• Peeled tomatoes

Mainly used for dishes such as meat sauces, fish soups and braised meats, but also to add flavour to pizzaiola meat or as an ingredient in focaccia fillings, peeled tomatoes have many uses in the kitchen.

The best tomatoes for making peeled tomatoes are those with an elongated shape, such as the San Marzano variety, with few seeds and a firm pulp, and selection is especially important for this product, where appearance is also part of the best possible result.

| How are peeled tomatoes produced?


A peeled tomato production line consists of a receiving area, where the raw material is handled carefully to avoid damage. The washing phase is equally important. The tomatoes pass through cleaning rollers, where jets of pressurised water remove unsuitable parts and earthy residues. Further steps, in water tanks, ensure that all other foreign bodies are removed, so that the perfectly cleaned tomatoes can be subjected to quality controls, including visual inspection and manual sorting, and quantity control.

The ingredients suitable for processing are then sent for peeling, which is done by a thermo-physical vacuum method.

Peeling for colour preservation

Proper peeling is very important as the outer section of the fruit contains most of its vitamin C and lycopene. Furthermore, since the lycopene is largely responsible for the red colour of tomatoes, improper processing of the deeper regions of the exocarp can result in a poor appearance.

During the production of whole peeled tomatoes, attention must also be paid to the preservation of colour, uniformity and look, in addition to the not insignificant issue of loss of yield, which must be minimised.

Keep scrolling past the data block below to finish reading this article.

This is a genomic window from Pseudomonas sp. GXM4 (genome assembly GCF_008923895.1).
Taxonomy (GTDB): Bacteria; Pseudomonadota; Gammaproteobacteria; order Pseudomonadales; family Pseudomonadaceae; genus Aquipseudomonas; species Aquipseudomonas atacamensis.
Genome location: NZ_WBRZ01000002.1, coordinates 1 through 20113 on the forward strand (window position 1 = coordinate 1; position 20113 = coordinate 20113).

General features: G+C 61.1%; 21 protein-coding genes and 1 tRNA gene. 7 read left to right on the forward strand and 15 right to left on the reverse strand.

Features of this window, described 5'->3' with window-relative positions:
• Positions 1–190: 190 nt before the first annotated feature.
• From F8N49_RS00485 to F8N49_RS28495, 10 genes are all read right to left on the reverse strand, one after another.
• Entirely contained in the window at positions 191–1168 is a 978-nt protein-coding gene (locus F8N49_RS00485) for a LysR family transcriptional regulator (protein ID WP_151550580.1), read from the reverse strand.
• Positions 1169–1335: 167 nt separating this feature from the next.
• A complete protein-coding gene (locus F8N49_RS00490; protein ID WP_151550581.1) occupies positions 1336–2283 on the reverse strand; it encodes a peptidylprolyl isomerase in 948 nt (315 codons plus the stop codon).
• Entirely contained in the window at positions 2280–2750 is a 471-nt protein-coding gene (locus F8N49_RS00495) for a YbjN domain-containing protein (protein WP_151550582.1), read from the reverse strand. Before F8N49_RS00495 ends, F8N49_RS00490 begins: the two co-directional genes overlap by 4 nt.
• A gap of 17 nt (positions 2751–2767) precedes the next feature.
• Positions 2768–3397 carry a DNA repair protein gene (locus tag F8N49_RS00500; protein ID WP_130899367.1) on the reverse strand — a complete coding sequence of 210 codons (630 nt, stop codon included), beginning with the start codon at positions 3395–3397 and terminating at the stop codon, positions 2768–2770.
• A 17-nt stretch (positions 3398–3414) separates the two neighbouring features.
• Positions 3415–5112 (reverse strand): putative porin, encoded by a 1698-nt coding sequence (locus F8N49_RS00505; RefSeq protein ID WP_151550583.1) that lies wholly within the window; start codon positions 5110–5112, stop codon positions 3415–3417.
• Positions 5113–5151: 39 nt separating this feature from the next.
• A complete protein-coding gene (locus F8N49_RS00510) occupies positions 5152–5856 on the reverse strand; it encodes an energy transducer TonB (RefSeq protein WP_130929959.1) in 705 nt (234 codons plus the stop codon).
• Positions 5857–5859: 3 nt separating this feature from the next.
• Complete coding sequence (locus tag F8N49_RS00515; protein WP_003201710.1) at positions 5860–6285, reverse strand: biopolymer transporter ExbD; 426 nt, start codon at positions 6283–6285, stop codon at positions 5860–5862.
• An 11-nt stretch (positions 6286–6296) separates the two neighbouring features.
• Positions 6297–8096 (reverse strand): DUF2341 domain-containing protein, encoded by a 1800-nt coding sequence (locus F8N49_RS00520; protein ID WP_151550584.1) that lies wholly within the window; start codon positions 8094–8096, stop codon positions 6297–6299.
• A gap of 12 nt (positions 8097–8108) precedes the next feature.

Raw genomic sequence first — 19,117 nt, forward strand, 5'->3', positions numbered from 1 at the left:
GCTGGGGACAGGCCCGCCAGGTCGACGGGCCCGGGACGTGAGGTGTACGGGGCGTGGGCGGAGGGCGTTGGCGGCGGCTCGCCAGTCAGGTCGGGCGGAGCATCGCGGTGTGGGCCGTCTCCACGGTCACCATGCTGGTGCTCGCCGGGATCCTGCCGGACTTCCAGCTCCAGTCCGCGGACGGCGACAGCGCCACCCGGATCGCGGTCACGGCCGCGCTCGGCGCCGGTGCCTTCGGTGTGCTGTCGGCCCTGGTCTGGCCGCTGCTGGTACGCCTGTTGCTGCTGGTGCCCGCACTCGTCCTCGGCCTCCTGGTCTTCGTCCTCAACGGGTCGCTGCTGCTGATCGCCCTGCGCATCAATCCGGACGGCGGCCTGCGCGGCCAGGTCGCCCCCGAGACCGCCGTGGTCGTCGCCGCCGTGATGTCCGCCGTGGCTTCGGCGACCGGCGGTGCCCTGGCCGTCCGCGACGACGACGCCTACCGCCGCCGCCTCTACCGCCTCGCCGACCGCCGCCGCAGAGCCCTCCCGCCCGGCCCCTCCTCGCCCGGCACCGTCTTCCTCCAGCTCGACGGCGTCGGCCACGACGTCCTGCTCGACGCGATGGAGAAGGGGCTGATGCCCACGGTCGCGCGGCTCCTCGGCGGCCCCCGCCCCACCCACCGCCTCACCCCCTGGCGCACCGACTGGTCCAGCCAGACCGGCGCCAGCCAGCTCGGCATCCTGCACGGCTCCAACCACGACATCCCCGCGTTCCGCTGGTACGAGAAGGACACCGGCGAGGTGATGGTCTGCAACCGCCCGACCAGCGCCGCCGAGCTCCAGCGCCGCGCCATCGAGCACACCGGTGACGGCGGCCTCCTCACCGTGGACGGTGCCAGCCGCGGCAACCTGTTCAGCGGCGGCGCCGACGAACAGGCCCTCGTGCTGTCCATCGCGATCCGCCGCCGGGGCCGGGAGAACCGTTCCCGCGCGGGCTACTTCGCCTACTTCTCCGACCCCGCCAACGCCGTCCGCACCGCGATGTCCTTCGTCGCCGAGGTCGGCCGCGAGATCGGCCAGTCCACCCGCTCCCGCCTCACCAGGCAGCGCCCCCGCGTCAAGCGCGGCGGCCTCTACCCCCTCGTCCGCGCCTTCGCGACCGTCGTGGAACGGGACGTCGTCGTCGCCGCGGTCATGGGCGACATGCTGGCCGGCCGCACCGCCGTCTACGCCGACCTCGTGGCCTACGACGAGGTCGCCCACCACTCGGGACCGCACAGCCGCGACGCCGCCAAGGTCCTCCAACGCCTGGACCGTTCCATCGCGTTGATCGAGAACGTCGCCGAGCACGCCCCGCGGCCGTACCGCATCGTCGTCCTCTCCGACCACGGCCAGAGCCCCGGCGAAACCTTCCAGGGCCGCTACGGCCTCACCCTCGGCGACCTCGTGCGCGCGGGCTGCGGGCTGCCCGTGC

In fact, the operation often results in significant losses unless the peeler temperature, pressure and dwell time are strictly controlled. These parameters (temperature, pressure and dwell time) must be carefully monitored to ensure that the peel is removed without excess.

| The peeling system


Ing. A. Rossi peeling system pays utmost attention to the preservation of the shape and organoleptic properties of the raw material, from handling, which uses a feed screw to reduce the impact of the product bouncing inside the vessel, to vacuum blanching.

After this stage, the whole tomatoes are transported on motorised belts to skin-separation systems that prepare them for re-sorting, when qualified staff inspect and remove any non-conforming fruit and residual peel not removed by the upline machines.

Canning

The peeled tomatoes are then placed in cans using a special filling machine, adding strained juice obtained from the fruit not used in the peeler. Flavourings and salt may also be added to the cans, depending on the manufacturer's recipe. The cans, hermetically sealed with a seaming machine, are then sent to the pasteurisation or sterilisation line.

Indelibly printed with a tracking code as required by law, the product is finally palletised and stored for sale.

Born out of more than thirty years’ experience of its founding partners, Aronpak, an innovative division of the Ing.A.Rossi group, designs and manufactures single machines and complete lines from de-palletising, filling, closing and re-palletising for the peeled tomato industry, for the food industry in general and also for the beverage or chemical sectors.

Ing.A.Rossi Impianti Industriali S.r.l.
Partita IVA: 01819210343
viale Europa 68/A - 43122 Parma - Italy

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